Smuggled goods found in cross-border students’ bags
2014-07-18, Chai Hua

The total number of cross-border students from primary and middle schools as well as universities and kindergartens has exceeded 20,000 during the 2013-2014 academic year, up by 28 percent from 2012-2013, according to the latest statistics from Hong Kong’s Education Bureau.

Special passages have been opened to provide convenient Customs clearance for these students because they usually cross the border during the busy hours. Teachers and nannies who accompany them can go through these passages as well, providing them a unique opportunity to smuggle goods and avoid tariffs.

At the Lo Wu checkpoint, China Customs in the first five months of this year has uncovered a total of 14 cases involving students or companies from Hong Kong and the mainland which were involved in attempts to smuggle more than 120 Apple and Samsung smartphones. 

The apprehended students included some from universities and middle schools. Other parallel traders involved were parents and nannies of primary school students. Smuggled goods were mainly smartphones and laptop computers, small in size but of high value. 

At Futian checkpoint, Customs officers on April 22 randomly checked two eight-year-old girls’ bags and found their classmates panicked, according to a Shenzhen TV report. So the officers checked more students’ bags. In about half an hour, officers found 53 iphones, 20 ipads, 12 laptop computers, 50 video game discs, cigarettes and cosmetics in eight bags.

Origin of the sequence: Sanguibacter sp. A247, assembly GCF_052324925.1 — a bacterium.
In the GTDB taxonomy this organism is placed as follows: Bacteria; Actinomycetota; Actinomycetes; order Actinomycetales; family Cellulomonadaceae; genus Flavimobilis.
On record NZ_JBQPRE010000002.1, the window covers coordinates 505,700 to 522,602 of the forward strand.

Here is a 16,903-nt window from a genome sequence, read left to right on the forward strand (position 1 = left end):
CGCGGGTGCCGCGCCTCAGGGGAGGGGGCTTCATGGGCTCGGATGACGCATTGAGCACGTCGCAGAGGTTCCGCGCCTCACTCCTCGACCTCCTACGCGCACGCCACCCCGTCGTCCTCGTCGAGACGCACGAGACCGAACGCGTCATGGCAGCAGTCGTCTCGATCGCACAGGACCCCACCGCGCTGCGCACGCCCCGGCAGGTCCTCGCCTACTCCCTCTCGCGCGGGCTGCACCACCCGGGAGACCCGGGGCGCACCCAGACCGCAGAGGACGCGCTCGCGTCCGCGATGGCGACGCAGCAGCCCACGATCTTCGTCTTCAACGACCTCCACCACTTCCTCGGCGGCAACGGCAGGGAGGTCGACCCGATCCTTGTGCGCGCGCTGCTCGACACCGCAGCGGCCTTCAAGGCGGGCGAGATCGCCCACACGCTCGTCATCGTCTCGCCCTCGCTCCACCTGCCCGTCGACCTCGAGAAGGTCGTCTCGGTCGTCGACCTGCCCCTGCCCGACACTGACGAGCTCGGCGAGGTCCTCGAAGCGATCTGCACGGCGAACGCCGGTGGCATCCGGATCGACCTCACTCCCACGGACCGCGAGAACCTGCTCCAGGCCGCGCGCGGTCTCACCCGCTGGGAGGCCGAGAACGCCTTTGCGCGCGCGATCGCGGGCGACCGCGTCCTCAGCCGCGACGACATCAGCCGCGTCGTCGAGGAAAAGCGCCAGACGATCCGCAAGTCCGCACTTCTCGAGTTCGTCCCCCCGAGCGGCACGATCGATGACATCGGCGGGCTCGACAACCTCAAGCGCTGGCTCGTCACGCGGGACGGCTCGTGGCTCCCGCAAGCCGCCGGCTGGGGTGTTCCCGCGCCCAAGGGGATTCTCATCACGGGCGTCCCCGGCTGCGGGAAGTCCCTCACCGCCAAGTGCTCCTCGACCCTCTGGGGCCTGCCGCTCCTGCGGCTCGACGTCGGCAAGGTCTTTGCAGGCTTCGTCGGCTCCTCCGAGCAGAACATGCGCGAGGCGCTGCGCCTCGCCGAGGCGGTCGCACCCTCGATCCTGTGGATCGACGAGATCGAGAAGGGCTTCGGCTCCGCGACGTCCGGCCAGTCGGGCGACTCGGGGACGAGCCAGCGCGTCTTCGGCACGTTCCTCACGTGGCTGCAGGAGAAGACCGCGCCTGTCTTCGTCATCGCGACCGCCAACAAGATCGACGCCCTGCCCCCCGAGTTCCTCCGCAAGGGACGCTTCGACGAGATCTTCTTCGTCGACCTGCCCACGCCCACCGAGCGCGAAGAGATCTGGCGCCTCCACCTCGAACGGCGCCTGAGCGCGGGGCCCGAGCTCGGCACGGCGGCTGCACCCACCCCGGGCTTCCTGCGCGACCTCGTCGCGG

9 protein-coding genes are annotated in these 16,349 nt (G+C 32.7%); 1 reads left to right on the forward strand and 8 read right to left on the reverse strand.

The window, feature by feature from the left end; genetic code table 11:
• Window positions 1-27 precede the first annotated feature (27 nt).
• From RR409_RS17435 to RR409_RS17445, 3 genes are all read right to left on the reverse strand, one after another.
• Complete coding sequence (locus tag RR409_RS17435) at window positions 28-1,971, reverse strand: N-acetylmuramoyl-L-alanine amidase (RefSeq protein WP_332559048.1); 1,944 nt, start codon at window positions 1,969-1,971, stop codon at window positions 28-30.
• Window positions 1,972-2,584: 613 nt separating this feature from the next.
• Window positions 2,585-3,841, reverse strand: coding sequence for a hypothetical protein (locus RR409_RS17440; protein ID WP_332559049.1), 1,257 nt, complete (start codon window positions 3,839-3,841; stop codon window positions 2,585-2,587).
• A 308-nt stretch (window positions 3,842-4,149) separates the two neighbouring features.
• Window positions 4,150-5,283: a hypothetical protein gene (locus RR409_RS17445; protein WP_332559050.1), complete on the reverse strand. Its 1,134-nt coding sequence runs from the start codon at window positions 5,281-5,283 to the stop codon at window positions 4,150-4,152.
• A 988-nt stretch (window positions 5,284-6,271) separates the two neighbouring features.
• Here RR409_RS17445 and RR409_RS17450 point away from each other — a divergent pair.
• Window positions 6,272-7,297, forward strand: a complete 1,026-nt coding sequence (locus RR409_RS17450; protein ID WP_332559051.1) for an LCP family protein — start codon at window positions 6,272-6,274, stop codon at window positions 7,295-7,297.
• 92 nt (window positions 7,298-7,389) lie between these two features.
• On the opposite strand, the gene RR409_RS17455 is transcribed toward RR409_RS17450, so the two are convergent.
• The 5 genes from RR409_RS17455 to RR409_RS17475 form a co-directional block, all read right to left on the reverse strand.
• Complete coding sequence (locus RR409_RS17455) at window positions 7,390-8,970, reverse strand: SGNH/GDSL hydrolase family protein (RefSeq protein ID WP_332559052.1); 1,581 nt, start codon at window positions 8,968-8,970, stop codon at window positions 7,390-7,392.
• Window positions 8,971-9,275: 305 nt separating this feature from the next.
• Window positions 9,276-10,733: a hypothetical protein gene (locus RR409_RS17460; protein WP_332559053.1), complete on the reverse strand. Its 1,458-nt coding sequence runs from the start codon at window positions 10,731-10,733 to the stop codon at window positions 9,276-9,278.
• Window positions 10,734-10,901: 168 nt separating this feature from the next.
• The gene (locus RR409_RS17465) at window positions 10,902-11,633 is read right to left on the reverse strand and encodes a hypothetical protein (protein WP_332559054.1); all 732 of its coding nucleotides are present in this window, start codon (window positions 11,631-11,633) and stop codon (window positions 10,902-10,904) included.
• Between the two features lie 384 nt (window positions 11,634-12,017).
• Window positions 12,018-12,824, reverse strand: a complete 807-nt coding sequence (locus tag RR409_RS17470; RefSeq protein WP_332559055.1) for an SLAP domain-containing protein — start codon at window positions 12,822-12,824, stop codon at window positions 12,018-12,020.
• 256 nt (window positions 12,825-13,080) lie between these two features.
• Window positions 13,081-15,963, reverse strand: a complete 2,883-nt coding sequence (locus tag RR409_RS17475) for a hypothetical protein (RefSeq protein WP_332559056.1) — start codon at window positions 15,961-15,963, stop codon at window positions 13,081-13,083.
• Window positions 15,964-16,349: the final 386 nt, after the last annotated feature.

“Juveniles have (not) yet matured to tell the difference between right and wrong,” said a Customs officer, adding that, “Their self-control ability is also low, so they are easily manipulated or deceived into smuggling goods as a part-time job for ‘pocket money’. And some of their parents themselves are engaged in illegal activities around the checkpoint.”

Customs officers said they make a record of every juvenile smuggling case under the name of their guardians. And a person who has three smuggling records in one year would be investigated for criminal responsibility. 

The Customs authorities also pledged to enhance management and supervision on nanny companies. A record of management and reporting system is on the cards to intensify education on nannies about clearance law and policies. They warned that if nannies are caught for smuggling goods for their bosses, the companies’ privilege of convenient clearance through Customs could be canceled.

On June 30 at Futian checkpoint, Customs officers stopped a mainland housewife trying to cross into Shenzhen. She was found to possess four cans of infant baby milk powder, two cans above the legal limit. The woman, who shouted profanities and resisted arrest, was arrested.


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